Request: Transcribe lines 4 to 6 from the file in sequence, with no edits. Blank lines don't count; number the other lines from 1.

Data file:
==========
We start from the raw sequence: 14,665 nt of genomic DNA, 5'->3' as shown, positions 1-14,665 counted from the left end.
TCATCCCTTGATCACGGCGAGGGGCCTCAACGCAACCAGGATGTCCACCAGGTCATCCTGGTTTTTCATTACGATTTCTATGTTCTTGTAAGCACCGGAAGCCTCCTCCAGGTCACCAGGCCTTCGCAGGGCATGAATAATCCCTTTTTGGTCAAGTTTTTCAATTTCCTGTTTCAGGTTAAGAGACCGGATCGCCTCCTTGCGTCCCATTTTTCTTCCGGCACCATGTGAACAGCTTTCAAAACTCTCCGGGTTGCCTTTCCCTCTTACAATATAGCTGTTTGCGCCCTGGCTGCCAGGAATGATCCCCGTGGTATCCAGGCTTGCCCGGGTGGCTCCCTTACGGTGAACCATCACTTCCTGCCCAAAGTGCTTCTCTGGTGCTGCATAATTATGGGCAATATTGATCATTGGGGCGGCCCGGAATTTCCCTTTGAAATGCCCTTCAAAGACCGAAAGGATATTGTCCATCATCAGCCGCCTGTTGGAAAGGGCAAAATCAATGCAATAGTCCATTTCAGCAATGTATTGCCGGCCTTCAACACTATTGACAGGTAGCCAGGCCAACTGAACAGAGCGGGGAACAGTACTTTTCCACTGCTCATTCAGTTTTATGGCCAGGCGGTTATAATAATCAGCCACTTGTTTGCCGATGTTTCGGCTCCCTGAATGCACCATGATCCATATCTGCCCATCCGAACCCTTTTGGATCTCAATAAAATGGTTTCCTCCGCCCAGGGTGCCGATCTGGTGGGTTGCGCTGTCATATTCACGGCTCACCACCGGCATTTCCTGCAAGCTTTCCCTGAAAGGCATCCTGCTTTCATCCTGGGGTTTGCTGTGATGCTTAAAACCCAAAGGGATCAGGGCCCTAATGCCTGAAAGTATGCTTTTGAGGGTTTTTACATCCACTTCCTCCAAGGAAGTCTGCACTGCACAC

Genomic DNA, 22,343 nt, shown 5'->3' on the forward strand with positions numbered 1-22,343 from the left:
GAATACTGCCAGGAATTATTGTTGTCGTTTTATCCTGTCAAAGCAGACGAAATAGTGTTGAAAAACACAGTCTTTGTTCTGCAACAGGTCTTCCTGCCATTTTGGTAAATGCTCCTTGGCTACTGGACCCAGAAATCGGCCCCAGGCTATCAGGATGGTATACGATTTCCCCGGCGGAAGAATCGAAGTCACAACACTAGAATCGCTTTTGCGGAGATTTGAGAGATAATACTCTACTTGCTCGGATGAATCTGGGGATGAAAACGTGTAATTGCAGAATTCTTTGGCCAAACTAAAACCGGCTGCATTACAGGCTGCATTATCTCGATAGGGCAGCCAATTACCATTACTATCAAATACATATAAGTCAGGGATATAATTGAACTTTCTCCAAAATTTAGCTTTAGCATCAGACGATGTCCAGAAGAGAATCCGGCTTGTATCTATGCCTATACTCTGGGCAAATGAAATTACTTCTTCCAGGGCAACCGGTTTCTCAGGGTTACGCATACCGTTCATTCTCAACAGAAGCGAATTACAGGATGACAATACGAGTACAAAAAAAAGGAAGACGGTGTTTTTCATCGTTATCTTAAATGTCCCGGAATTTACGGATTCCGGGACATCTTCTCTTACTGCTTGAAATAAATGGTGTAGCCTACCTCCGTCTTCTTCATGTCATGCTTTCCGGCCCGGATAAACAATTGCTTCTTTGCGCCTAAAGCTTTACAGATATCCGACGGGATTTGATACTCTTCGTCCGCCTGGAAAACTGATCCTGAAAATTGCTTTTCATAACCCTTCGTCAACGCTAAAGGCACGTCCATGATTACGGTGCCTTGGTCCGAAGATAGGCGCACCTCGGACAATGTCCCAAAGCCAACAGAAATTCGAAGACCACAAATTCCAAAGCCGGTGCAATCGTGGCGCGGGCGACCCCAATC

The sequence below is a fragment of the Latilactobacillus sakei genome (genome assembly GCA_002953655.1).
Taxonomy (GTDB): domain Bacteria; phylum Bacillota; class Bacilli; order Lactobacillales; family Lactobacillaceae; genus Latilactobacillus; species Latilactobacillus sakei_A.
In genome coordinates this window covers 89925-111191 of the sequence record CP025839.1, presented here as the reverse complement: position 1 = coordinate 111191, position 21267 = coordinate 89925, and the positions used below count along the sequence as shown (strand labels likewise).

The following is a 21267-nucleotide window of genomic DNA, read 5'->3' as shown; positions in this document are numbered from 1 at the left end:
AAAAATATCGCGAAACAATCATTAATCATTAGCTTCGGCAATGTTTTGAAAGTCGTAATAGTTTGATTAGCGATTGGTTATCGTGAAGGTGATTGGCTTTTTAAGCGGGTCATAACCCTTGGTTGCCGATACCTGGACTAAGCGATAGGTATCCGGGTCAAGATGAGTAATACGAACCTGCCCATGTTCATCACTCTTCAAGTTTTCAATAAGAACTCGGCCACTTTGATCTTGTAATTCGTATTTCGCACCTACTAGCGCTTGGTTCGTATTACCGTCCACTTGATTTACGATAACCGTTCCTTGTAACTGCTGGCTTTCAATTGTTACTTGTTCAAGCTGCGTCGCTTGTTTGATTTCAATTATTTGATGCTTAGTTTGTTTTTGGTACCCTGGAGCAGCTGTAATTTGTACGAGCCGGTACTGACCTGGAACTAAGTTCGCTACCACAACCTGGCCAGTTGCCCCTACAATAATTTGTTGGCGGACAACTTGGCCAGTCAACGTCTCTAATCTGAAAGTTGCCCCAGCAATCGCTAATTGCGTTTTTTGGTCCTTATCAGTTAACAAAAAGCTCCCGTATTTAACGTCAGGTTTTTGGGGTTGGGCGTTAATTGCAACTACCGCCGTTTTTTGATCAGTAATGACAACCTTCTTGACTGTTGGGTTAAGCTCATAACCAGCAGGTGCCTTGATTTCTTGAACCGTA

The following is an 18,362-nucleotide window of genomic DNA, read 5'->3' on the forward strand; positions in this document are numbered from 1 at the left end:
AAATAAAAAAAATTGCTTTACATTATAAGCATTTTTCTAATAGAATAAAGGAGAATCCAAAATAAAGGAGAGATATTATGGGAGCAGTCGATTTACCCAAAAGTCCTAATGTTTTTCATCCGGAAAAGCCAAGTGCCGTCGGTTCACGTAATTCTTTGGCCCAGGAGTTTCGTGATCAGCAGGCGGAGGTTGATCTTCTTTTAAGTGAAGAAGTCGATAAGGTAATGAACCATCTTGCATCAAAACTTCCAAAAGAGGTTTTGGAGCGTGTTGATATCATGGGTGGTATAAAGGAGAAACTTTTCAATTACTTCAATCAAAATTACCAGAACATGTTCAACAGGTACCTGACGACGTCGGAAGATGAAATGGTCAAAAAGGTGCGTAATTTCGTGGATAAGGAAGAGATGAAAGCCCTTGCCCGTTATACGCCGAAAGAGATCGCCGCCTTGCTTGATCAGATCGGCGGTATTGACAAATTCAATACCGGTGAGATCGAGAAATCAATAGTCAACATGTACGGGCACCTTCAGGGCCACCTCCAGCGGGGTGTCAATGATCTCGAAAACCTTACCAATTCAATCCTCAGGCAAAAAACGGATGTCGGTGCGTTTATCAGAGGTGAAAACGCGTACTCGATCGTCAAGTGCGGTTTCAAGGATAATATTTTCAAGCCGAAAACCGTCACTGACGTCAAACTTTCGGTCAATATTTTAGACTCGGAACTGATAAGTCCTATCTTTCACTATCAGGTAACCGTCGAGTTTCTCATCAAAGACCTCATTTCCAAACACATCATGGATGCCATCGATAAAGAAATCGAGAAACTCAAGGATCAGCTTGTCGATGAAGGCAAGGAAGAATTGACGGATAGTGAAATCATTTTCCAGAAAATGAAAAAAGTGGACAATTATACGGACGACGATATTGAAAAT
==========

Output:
GAATACTGCCAGGAATTATTGTTGTCGTTTTATCCTGTCAAAGCAGACGAAATAGTGTTGAAAAACACAGTCTTTGTTCTGCAACAGGTCTTCCTGCCATTTTGGTAAATGCTCCTTGGCTACTGGACCCAGAAATCGGCCCCAGGCTATCAGGATGGTATACGATTTCCCCGGCGGAAGAATCGAAGTCACAACACTAGAATCGCTTTTGCGGAGATTTGAGAGATAATACTCTACTTGCTCGGATGAATCTGGGGATGAAAACGTGTAATTGCAGAATTCTTTGGCCAAACTAAAACCGGCTGCATTACAGGCTGCATTATCTCGATAGGGCAGCCAATTACCATTACTATCAAATACATATAAGTCAGGGATATAATTGAACTTTCTCCAAAATTTAGCTTTAGCATCAGACGATGTCCAGAAGAGAATCCGGCTTGTATCTATGCCTATACTCTGGGCAAATGAAATTACTTCTTCCAGGGCAACCGGTTTCTCAGGGTTACGCATACCGTTCATTCTCAACAGAAGCGAATTACAGGATGACAATACGAGTACAAAAAAAAGGAAGACGGTGTTTTTCATCGTTATCTTAAATGTCCCGGAATTTACGGATTCCGGGACATCTTCTCTTACTGCTTGAAATAAATGGTGTAGCCTACCTCCGTCTTCTTCATGTCATGCTTTCCGGCCCGGATAAACAATTGCTTCTTTGCGCCTAAAGCTTTACAGATATCCGACGGGATTTGATACTCTTCGTCCGCCTGGAAAACTGATCCTGAAAATTGCTTTTCATAACCCTTCGTCAACGCTAAAGGCACGTCCATGATTACGGTGCCTTGGTCCGAAGATAGGCGCACCTCGGACAATGTCCCAAAGCCAACAGAAATTCGAAGACCACAAATTCCAAAGCCGGTGCAATCGTGGCGCGGGCGACCCCAATC

The sequence below is a fragment of the Latilactobacillus sakei genome (genome assembly GCA_002953655.1).
Taxonomy (GTDB): domain Bacteria; phylum Bacillota; class Bacilli; order Lactobacillales; family Lactobacillaceae; genus Latilactobacillus; species Latilactobacillus sakei_A.